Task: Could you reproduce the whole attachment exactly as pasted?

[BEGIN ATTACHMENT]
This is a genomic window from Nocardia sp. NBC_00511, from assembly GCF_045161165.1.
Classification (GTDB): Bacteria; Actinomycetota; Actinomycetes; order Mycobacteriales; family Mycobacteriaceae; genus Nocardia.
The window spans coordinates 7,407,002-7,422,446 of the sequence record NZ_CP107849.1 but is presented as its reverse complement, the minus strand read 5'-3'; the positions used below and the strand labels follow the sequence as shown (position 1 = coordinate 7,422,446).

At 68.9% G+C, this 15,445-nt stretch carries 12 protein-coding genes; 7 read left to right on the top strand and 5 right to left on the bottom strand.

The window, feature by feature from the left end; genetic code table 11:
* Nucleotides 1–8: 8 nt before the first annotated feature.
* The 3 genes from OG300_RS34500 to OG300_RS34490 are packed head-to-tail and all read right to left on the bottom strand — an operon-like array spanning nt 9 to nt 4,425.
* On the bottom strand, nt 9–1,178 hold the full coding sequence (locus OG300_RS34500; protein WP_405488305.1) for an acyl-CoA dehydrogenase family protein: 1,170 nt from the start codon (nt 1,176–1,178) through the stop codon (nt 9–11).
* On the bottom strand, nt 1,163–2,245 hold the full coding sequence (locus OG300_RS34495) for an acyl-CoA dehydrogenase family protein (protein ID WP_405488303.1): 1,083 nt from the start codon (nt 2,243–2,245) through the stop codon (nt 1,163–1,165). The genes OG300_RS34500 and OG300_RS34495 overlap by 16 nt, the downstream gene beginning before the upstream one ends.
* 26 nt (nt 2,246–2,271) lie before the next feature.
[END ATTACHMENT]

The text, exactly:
This is a genomic window from Nocardia sp. NBC_00511, from assembly GCF_045161165.1.
Classification (GTDB): Bacteria; Actinomycetota; Actinomycetes; order Mycobacteriales; family Mycobacteriaceae; genus Nocardia.
The window spans coordinates 7,407,002-7,422,446 of the sequence record NZ_CP107849.1 but is presented as its reverse complement, the minus strand read 5'-3'; the positions used below and the strand labels follow the sequence as shown (position 1 = coordinate 7,422,446).

At 68.9% G+C, this 15,445-nt stretch carries 12 protein-coding genes; 7 read left to right on the top strand and 5 right to left on the bottom strand.

The window, feature by feature from the left end; genetic code table 11:
* Nucleotides 1–8: 8 nt before the first annotated feature.
* The 3 genes from OG300_RS34500 to OG300_RS34490 are packed head-to-tail and all read right to left on the bottom strand — an operon-like array spanning nt 9 to nt 4,425.
* On the bottom strand, nt 9–1,178 hold the full coding sequence (locus OG300_RS34500; protein WP_405488305.1) for an acyl-CoA dehydrogenase family protein: 1,170 nt from the start codon (nt 1,176–1,178) through the stop codon (nt 9–11).
* On the bottom strand, nt 1,163–2,245 hold the full coding sequence (locus OG300_RS34495) for an acyl-CoA dehydrogenase family protein (protein ID WP_405488303.1): 1,083 nt from the start codon (nt 2,243–2,245) through the stop codon (nt 1,163–1,165). The genes OG300_RS34500 and OG300_RS34495 overlap by 16 nt, the downstream gene beginning before the upstream one ends.
* 26 nt (nt 2,246–2,271) lie before the next feature.